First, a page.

Every time I go to crowded areas of Kabul, I see many small children, teenagers and women who are begging. A major number of these are from returnees’ families who were forced to leave their host countries, often without having had the possibility to bring their possessions along back to Afghanistan. Many of them had lived there for years or even decades. When they arrive here, mostly they have to stay in refugees’ camps. In the camps, they are deprived of basic needs and facilities. Finding a livelihood is the biggest problem.
Together with two colleagues, on a sunny afternoon in Kabul, we wanted to learn more about the situation of the returnees. We walked from Kota-Sangi to Company Road. Different shops are located on both sides of the street such as electronic equipment, machine tools and vehicle repair services. We visited a few shops and saw small children working hard along with the shopkeepers and repairmen for only 200-300 Afgs per week. When we asked them, why they are not going to school, Abdullah laughed and told us that this work was their only option, as they are returnees from Pakistan and need the income to support the family. They also reported that there is no school, literacy class or vocational training in the camp. Most of the children in the camp even do not have a national Identity card (NID) to get admitted into other schools outside of the Camp.”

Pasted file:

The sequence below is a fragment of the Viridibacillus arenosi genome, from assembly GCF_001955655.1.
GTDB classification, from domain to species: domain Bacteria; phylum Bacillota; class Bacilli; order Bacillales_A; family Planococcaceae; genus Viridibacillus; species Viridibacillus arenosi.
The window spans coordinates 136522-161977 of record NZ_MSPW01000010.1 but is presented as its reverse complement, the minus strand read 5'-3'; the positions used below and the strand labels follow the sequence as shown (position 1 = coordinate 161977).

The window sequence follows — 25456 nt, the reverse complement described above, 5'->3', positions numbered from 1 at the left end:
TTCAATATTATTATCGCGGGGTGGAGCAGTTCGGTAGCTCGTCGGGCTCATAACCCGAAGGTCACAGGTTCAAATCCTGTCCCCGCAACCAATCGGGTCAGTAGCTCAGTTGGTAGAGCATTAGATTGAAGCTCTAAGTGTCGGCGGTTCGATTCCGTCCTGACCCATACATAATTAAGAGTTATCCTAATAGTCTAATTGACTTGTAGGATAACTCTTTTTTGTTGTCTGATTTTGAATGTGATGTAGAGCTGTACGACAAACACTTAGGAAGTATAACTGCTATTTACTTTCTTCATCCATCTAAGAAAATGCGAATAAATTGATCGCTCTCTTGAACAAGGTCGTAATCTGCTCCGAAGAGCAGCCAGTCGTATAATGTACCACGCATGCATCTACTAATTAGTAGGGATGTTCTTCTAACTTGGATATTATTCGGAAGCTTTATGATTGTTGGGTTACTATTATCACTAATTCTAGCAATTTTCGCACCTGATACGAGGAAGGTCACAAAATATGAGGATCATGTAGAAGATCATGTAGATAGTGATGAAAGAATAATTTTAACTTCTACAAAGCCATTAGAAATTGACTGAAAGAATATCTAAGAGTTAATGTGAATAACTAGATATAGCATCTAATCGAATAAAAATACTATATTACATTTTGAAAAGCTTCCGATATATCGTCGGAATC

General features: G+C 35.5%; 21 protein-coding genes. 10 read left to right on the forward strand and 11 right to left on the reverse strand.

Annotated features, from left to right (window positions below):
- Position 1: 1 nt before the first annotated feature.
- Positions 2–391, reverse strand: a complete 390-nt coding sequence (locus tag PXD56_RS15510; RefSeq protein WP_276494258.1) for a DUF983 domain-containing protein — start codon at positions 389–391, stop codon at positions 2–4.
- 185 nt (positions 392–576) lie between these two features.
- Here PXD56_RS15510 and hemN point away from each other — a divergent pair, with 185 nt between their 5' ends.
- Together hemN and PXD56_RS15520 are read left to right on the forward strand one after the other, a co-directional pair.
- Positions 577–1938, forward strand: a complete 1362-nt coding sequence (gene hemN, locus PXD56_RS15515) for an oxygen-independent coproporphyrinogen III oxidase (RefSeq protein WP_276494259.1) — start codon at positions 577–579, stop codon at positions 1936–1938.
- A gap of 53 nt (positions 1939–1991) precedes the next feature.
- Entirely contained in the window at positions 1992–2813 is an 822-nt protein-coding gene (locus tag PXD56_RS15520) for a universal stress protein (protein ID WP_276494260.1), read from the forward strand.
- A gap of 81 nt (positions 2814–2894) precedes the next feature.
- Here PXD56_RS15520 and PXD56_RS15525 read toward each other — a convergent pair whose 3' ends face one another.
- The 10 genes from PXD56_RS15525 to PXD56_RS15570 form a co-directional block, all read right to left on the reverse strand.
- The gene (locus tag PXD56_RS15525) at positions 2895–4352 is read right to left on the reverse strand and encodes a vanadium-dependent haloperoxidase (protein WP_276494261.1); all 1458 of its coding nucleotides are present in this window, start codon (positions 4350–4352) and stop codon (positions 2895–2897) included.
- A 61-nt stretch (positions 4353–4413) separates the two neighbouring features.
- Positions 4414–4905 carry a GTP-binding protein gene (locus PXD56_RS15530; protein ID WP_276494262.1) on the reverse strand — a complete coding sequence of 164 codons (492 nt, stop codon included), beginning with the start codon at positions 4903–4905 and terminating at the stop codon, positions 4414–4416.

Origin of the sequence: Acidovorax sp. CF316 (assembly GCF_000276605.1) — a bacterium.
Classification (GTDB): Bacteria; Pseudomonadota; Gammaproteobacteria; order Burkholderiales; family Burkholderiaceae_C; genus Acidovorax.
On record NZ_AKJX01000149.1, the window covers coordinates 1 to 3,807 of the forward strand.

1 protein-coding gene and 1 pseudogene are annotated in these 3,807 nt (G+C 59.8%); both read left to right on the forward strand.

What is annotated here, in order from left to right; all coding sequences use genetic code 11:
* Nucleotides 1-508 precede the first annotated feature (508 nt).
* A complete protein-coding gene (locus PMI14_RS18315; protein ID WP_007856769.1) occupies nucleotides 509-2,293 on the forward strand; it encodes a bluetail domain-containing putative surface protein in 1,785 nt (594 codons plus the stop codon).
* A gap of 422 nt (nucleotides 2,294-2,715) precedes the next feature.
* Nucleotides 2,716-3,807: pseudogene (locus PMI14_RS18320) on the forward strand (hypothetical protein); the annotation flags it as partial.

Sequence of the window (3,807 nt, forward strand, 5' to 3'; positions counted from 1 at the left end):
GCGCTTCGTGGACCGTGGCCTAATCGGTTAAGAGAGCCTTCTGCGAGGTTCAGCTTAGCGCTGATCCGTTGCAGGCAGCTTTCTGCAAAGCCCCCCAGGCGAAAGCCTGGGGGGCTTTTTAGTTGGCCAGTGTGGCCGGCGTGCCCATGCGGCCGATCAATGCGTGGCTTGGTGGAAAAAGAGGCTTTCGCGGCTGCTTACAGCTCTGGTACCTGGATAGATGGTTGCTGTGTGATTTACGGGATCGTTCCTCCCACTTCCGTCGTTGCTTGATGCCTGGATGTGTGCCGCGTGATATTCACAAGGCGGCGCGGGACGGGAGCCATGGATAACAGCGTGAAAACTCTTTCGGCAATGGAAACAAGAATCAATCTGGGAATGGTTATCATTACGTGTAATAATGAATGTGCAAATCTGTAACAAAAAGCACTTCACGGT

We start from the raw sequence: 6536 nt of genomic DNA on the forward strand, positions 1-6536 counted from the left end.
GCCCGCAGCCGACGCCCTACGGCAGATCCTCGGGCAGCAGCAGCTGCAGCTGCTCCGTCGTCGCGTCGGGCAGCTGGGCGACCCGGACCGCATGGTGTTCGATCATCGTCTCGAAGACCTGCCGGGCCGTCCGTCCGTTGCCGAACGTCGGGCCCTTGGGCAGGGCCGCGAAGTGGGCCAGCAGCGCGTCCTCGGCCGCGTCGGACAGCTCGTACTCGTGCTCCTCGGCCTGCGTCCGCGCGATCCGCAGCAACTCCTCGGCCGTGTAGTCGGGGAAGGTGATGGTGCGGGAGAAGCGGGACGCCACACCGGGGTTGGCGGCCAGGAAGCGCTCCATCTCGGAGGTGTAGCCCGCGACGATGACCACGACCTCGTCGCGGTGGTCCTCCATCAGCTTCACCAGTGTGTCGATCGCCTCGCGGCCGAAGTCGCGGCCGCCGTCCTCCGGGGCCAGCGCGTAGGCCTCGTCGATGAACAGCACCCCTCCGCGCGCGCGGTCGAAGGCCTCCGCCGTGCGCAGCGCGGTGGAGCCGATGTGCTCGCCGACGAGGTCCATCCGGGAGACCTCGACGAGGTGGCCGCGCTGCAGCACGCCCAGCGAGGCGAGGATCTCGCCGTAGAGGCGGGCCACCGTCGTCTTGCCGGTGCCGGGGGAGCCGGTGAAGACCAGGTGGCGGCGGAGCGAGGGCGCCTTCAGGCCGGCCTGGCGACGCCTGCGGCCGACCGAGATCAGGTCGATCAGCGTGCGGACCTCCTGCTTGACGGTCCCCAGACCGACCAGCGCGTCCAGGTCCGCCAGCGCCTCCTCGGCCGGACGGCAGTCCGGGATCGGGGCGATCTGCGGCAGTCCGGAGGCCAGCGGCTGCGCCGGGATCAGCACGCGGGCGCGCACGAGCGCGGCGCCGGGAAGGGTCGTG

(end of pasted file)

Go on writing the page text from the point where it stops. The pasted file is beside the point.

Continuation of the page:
A few steps away, a small street leads to the Diwanbangi Refugees Camp where, according to its residents, at least 200-230 families are living. The camp is situated in a dusty environment with a humid ground surrounded by newly constructed residential buildings and shops. On the first sight, we saw a great number of tents and small huts covered with plastics and fading cotton bags. Tight, dusty, and dirty corridors divided them into different lines and small streets. Everywhere were children. Their sunburned faces and their fading clothes were illustrating their living conditions. Although the camp is located in an overpopulated area rarely new people are coming from the outside.
Since IPSO’s social-cultural container in Kabul is working with refugees and local people to help merging refugees into society, our colleagues already had visited this place many times. So, most children and teenagers were familiar with our colleagues from the container.
15-year-old Dost Mohammad, told us: “Local people are not very friendly with us. When people from the outside are coming into the camp, and are not from Government or NGOs, then we are suspicious and we cannot let these people walk around freely. Because they rarely come here to help. Life is difficult inside the camp, families are starving. Many people are suffering from rheumatism and other kind of diseases due to poverty and our damp shelters.”
What I realized during my visit on the refugees’ camp is still bothering me: It bothers me that these people are excluded from any social relationship with residents of the area. Their desperate looks and words were reflecting their pain and disappointment of hardship and of being excluded. But still their hearts beat fast, their lips open to smile, when they find someone who is kind and compassionated with them.
The children gathered around Mahfuz begging him to tell them a fairy tale, they listened attentively and in return they were ready to share their stories.